A long-awaited report on allegations that conservation rangers supported by the World Wide Fund for Nature (WWF) committed violent abuses in several countries, including murder, has cleared the organisation’s staff of complicity but criticised it for serious shortcomings in oversight.

But even as the report was released, campaigners for tribal rights – including Survival International, which has long been a critic of WWF – suggested the report had failed to investigate some of the most serious issues and that it had been released two days before the US Thanksgiving holiday in an attempt to bury the news.

The review panel was chaired by Judge Navi Pillay, a former UN high commissioner for human rights, and also included Prof John Knox, the first UN special rapporteur on human rights and the environment, and Dr Kathy MacKinnon, chair of the IUCN World Commission on Protected Areas (WCPA) and former lead biodiversity specialist for the World Bank.

The panel was set up in 2019 following reports in BuzzFeed, which supported investigations previously made by the Rainforest Foundation (UK) and Survival International, that alleged tribespeople were beaten, tortured, imprisoned and killed under the guise of anti-poaching operations.

The report concluded that in several instances WWF employees, including senior staff in several countries including Nepal, Cameroon and the Democratic Republic of the Congo, were aware of violations by rangers but failed to intervene either effectively or in a timely fashion.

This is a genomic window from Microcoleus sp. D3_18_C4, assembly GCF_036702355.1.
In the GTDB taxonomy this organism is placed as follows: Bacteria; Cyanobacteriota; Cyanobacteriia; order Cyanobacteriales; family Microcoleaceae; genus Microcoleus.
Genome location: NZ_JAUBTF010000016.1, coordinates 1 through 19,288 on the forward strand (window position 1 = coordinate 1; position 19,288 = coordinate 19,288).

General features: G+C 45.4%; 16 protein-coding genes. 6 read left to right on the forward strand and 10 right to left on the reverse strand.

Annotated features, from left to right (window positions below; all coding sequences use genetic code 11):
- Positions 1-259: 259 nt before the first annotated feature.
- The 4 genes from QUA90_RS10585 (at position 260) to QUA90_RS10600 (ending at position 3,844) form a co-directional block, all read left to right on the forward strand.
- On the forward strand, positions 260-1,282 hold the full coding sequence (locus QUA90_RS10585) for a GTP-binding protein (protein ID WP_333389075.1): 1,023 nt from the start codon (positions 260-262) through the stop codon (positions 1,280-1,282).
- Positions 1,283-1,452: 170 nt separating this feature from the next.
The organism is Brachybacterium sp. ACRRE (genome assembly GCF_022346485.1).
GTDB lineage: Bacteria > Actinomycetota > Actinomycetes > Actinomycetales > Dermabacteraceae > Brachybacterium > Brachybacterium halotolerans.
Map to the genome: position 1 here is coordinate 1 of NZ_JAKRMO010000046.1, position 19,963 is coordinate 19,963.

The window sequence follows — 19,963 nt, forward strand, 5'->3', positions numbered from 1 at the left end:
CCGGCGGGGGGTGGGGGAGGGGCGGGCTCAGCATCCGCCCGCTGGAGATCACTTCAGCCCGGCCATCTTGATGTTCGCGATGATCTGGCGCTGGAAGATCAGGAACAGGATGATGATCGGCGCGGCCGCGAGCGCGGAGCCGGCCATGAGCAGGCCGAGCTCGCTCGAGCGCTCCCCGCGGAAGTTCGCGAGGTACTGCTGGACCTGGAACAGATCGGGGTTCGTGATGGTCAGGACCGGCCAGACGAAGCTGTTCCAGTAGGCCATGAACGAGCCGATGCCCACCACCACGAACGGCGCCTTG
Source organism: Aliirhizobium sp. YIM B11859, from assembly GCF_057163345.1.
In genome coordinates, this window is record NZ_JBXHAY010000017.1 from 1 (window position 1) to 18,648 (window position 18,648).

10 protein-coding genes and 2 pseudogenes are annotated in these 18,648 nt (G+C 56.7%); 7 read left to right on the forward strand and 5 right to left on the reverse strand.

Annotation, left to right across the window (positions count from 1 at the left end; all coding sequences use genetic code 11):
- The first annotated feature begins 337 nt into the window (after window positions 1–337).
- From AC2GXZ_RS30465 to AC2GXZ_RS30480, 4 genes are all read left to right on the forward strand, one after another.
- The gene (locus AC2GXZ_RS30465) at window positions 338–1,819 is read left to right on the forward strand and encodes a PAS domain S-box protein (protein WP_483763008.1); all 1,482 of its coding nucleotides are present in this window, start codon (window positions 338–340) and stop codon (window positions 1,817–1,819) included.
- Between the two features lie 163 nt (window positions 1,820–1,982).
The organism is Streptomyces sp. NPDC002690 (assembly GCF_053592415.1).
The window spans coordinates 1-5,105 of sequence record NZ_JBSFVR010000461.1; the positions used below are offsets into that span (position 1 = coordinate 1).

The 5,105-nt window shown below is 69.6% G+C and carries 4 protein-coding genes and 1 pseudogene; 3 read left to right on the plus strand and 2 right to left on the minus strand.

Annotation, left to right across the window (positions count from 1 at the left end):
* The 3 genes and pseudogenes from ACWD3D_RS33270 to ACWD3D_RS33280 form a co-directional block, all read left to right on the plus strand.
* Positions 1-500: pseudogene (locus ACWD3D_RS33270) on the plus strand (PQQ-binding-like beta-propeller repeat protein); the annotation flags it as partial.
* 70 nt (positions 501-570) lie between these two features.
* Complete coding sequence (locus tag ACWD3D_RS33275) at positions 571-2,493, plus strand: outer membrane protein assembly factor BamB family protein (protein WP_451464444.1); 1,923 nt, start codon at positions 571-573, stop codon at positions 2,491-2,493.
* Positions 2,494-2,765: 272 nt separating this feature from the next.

Announcing new measures designed to help prevent future abuses, WWF said in a statement: “The reported abuses committed by some government rangers horrify us, and go against all the values we stand for. We feel deep and unreserved sorrow for those who have suffered. We are determined to do more to make communities’ voices heard, to have their rights respected, and to consistently advocate for governments to uphold their human rights obligations.

“Our conviction is that the steps we are taking will help safeguard communities and the nature upon which they depend, and that we and our partners will deliver more lasting conservation as a result.”

The 19-month independent review concluded that rangers involved in abuses were employed and managed by individual governments, not WWF. It also found no evidence that staff had “directed, participated or encouraged” any of the alleged abuses, nor that WWF had “purchased or procured weapons for rangers”.

The report, Embedding Human Rights in Conservation, looked at allegations of serious human rights violations in central Africa, India and Nepal, some of which were first reported on the BuzzFeed news site in 2019.

Among the allegations dismissed by the report was that WWF had provided weapons for rangers in Central African Republic (CAR), although it found staff had lobbied for unspecified equipment. “It was alleged that WWF CAR helped ecoguards [rangers] purchase weapons from the army and concealed the purchase from donors,” the report said.